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Iskovitz, Green Party candidate for City Council Newcomer running as reformer, o
23 Oct 2001
Iskovitz, Green Party candidate for City Council Newcomer running as reformer, outsider
Steve Iskovitz doesn't mind if people compare his candidacy for Cambridge City Council to Ralph Nader's upstart run at the White House last year. Like Nader, Iskovitz is a member of the Green Party. And just as Nader did in the last presidential election, Iskovitz is running an outsider's campaign, painting himself in stark contrast to the city councilors who currently occupy City Hall.

" They're not being strong advocates for people, not effectively addressing issues that people care about in Cambridge: The high costs of housing, too much corporate development, bad air quality, insufficient public transportation, " said Iskovitz.

Iskovitz, 41, is a mental health councilor at a privately-run community residence for schizophrenic adults in Waltham. He is single and has no children. He grew up Pittsburgh, and moved to Cambridge in 1985 after graduating from Antioch College in 1984 with a bachelor's degree in elementary education. Today, he lives on Bishop Allen Drive in Central Square.

Iskovitz has never held elected office in Cambridge or anywhere else, and he is not currently a member of a civic group or neighborhood organization here. He returned to Cambridge in 1998 after living for a time in San Francisco. But he has been an active affordable-housing advocate here for many years. In the late 1980s Iskovitz worked with a coalition from the Cambridge Tenants Union. In 1999, he was a member of the Cambridge Citizens United for Rent Equity campaign, which tried to reinstate rent control in Cambridge through a ballot referendum. Ultimately, the group was not able to get the referendum onto the ballot. He has also contributed several articles to Spare Change newspaper, writing about housing issues.

As a Cambridge City Councilor, Iskovitz said he would:

ˇ Try to reinstate some form of rent control in Cambridge. While short on specifics, Iskovitz said he wants a rent control system that would take into account the individual situation of the landlord, creating separate rules for small property owners and corporate landlords.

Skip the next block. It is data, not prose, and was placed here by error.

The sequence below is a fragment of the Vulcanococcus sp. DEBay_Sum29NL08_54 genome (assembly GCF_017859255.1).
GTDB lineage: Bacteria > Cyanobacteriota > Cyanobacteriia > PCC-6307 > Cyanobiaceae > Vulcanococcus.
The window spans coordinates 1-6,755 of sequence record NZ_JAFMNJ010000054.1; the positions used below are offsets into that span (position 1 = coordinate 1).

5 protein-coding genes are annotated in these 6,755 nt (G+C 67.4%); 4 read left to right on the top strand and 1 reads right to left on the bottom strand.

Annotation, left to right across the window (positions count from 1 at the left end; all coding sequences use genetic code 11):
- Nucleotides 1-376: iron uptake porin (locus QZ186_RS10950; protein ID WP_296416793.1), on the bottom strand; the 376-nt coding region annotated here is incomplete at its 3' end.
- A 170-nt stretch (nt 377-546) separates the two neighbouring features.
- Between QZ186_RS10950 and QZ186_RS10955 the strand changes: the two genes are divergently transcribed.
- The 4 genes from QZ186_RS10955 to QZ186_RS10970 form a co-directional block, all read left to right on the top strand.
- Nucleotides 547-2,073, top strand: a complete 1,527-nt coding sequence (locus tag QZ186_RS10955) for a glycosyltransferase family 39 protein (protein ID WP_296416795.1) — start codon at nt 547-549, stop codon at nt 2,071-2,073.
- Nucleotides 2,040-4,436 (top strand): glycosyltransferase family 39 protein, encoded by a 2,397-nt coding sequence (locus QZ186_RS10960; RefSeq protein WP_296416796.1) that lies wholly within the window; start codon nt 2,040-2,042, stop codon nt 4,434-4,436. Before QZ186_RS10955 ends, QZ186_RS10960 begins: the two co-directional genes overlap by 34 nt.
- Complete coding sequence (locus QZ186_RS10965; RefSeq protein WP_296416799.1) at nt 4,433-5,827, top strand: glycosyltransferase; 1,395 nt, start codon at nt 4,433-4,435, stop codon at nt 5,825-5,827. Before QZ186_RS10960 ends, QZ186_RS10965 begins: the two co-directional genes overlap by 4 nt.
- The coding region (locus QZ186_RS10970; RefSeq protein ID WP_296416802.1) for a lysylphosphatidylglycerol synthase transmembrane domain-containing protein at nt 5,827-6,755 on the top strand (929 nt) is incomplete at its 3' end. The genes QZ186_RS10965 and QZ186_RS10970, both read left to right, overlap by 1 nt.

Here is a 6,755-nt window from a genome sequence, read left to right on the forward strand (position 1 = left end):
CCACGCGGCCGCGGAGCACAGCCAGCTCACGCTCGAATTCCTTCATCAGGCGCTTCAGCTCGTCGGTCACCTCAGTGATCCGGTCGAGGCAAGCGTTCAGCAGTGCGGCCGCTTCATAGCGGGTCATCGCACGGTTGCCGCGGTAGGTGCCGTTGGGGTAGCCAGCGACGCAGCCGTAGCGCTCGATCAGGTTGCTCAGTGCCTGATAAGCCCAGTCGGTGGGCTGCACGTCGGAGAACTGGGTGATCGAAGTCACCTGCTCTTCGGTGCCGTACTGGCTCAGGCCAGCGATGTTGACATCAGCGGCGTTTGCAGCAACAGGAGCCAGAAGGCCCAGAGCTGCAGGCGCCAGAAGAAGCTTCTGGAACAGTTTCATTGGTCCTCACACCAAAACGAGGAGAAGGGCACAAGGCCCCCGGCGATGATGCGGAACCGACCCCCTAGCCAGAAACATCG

ˇ Reorganize the city's Plan E government, in which the city is run by a manager appointed by the City Council. Iskovitz wants to weaken the powers of city manager and strengthen the powers of the City Council and the mayor. " I think the city manager system makes a mockery of the concept of democratic government, " said Iskovitz. " How many people even know the name of the city manager? He [City Manager Robert Healy] doesn't even live in Cambridge ... He's not held directly accountable to voters. We need a strong mayor, who can make decisions and has to face public scrutiny about those decisions. "
ˇ Attempt to stop or limit commercial development in Cambridge.

ˇ Stop further university expansion in Cambridge.

" Harvard and MIT are buying up land and building more research and development office buildings, and they don't even pay taxes to the city ... They're reducing the amount of housing in the city, and at the same time they're increasing the demand for housing. They're taking a bad situation and making it worse, " he said.

Iskovitz's platform also reflects national Green Party priorities. As a city councilor, he says he would push to create a more extensive public transportation system, using environmentally-friendly buses and trains. He wants to build more bike paths in Cambridge. And he likes what the Seattle City Council did recently when it passed a symbolic resolution to adhere to the Kioto Accord within city limits, after the United States backed out of the international pact to cut industrial gas emissions globally.

" The idea is that we should think locally about issues that concern us all globally, he said. " It's not enough to just laugh at George Bush for turning his back on the Kioto Accord. We can't wait for the Republicans and the Democrats to come around in Washington D.C. We need to act locally. "

Ultimately, Iskovitz said his decision to run for City Council is motivated by his love for Cambridge, and his belief that life here has taken a turn for the worse.

" When I first moved here in 1985, Cambridge was a nice place - friendly and humane. I've watched it become less friendly, more cutthroat and competitive. People smile less than they used to, they're colder than they used to be. At the same time, since they got rid of rent control in 1995, rents have commonly doubled and tripled. And it's not surprising that that's affected the makeup of the city, and the mood of the people who still live here, " he said.

Watch MetroWest Daily News managing editor Joe Dwinell's live report on WB-56 every Thursday and Friday at 7:45 a.m.

  Campaign Endorsed By Mystic River Greens & Cambridge Greens
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